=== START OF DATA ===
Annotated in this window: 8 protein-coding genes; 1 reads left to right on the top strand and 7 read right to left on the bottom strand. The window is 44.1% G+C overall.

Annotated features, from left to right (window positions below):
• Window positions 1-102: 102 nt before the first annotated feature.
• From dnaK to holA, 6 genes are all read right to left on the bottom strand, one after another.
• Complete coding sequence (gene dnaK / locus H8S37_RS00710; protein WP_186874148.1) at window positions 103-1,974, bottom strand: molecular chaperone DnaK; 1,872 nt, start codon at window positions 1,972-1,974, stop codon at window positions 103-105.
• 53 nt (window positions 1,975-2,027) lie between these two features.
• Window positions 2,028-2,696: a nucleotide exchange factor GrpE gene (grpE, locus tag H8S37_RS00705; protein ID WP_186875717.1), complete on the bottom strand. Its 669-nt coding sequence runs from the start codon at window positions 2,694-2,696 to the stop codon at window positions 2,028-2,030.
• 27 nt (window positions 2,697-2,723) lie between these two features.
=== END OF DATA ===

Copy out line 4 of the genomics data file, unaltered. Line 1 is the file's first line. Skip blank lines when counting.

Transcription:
• From dnaK to holA, 6 genes are all read right to left on the bottom strand, one after another.